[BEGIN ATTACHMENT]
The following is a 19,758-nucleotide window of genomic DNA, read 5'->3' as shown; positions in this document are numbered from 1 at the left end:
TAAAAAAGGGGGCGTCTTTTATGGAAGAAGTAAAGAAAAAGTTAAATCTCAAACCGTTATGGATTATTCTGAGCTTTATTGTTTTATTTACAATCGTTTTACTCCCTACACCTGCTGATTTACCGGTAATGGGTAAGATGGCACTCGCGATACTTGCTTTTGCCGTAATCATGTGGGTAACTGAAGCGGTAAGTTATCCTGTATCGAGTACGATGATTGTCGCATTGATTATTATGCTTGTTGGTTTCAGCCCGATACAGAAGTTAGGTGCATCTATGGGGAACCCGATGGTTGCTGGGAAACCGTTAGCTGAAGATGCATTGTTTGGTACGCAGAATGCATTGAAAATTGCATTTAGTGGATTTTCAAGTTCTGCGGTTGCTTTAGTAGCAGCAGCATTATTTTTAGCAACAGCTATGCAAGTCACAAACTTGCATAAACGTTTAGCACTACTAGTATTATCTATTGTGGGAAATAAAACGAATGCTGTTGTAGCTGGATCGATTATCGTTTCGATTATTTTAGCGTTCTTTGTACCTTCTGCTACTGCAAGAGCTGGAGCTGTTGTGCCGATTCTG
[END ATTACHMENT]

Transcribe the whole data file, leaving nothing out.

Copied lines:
The following is a 19,758-nucleotide window of genomic DNA, read 5'->3' as shown; positions in this document are numbered from 1 at the left end:
TAAAAAAGGGGGCGTCTTTTATGGAAGAAGTAAAGAAAAAGTTAAATCTCAAACCGTTATGGATTATTCTGAGCTTTATTGTTTTATTTACAATCGTTTTACTCCCTACACCTGCTGATTTACCGGTAATGGGTAAGATGGCACTCGCGATACTTGCTTTTGCCGTAATCATGTGGGTAACTGAAGCGGTAAGTTATCCTGTATCGAGTACGATGATTGTCGCATTGATTATTATGCTTGTTGGTTTCAGCCCGATACAGAAGTTAGGTGCATCTATGGGGAACCCGATGGTTGCTGGGAAACCGTTAGCTGAAGATGCATTGTTTGGTACGCAGAATGCATTGAAAATTGCATTTAGTGGATTTTCAAGTTCTGCGGTTGCTTTAGTAGCAGCAGCATTATTTTTAGCAACAGCTATGCAAGTCACAAACTTGCATAAACGTTTAGCACTACTAGTATTATCTATTGTGGGAAATAAAACGAATGCTGTTGTAGCTGGATCGATTATCGTTTCGATTATTTTAGCGTTCTTTGTACCTTCTGCTACTGCAAGAGCTGGAGCTGTTGTGCCGATTCTG